Content starts here
AARP AARP States Illinois Health & Wellbeing

Exercise is ‘Miracle Grow’ for the Brain

AARP image July 2018

By Dr. Smita Patel

The importance of exercise is a message we hear from health professionals throughout our lives, and we are inundated with fitness messages in the media. Now you can add improved brain health to the long list of benefits from exercising.

Research shows that aerobic exercise – such as walking briskly for 30-40 minutes, 3-4 days per week - reduces risk of Alzheimer’s disease. In good weather, you can swap gym memberships, trainers and getting in the car with outdoor activities, such as taking the dog for a fast-paced walk, exploring natural trails and using a bicycle for transportation. Briskly walking one way for 15-20 minutes, and then turning back for home (or work if you’re on your lunch hour) is one way to add aerobic exercise into your weekly routine.

How does exercise reduce the risk of Alzheimer’s disease? Studies show that following aerobic exercise, our brains have surges of something called “brain-derived neurotrophic factor” or BDNF. BDNF has been called “Miracle Grow” for the brain. It’s a protein that nourishes neurons, prevents neurons from dying and even triggers the growth of brand new neurons. Studies show people who briskly walk regularly have more BDNF, do better on cognitive tests and have bigger brains compared to those who don’t. In fact, there is a growing consensus in the medical literature that there’s a bi-directional relationship between physical activity level and the size of the brain, in that physical activity promotes brain growth while inactivity hastens brain shrinkage. In other words, increasing physical activity when we are older may prevent the brain shrinkage that is “expected” as we age.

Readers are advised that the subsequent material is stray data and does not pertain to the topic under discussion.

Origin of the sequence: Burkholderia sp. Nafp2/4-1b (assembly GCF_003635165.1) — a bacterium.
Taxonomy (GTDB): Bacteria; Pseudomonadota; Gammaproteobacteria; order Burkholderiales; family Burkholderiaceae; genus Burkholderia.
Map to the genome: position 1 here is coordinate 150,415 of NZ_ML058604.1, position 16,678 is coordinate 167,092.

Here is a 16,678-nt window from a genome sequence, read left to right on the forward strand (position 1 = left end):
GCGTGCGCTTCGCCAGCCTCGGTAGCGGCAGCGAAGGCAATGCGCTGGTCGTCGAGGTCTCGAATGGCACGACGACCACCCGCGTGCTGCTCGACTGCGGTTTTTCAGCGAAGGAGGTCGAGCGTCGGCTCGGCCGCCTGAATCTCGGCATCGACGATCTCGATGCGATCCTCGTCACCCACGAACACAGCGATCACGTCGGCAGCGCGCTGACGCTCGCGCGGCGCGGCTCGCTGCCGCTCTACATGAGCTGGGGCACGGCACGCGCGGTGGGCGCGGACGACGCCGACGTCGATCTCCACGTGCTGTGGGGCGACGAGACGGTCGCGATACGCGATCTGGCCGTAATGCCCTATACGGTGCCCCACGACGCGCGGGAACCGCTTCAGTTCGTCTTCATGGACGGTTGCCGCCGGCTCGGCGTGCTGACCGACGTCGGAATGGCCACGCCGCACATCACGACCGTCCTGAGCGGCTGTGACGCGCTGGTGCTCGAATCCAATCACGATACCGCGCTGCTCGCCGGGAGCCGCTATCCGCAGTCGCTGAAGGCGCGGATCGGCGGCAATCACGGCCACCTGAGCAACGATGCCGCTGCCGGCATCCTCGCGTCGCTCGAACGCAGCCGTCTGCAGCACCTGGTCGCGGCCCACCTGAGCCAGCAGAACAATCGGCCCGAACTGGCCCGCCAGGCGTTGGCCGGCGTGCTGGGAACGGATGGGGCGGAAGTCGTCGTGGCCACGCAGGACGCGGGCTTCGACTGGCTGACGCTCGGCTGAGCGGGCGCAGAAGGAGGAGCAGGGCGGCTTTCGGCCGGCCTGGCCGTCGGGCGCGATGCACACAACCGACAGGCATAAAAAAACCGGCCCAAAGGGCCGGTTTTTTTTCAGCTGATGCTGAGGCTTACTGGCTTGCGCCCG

For those who have arthritis, joint issues or other indications that prevent a brisk walk routine, consider speaking to your doctor about devising other ways to get 30-40 minutes of aerobic exercise 3 to 4 days a week in a way that works for you. And, consider exercising with a friend or two to get the added brain benefit of social activity.

Yours in good brain health,

Dr. Smita Patel


About the Author:

Smita Patel, DO, is a neurologist at NorthShore Neurological Institute and Director of the Center for Brain Health. Dr. Patel brings expertise in neurology and sleep along with complementary and integrative medicine to develop tailored health plans for her patients. She is board certified in neurology, sleep medicine and integrative medicine. Dr. Patel has participated in clinical research studies in the area of sleep medicine and has written book chapters for several academic publications on neurological disorders. She has a strong interest in researching the cause and treatment of neurological diseases as well as supporting and participating in educational programs. Dr. Patel directs a comprehensive team at the Center for Brain Health, and works with patients to reduce the risk of Alzheimer’s disease, Parkinson disease and other brain disorders, and to improve brain health. For more information, visit






About AARP Illinois
Contact information and more from your state office. Learn what we are doing to champion social change and help you live your best life.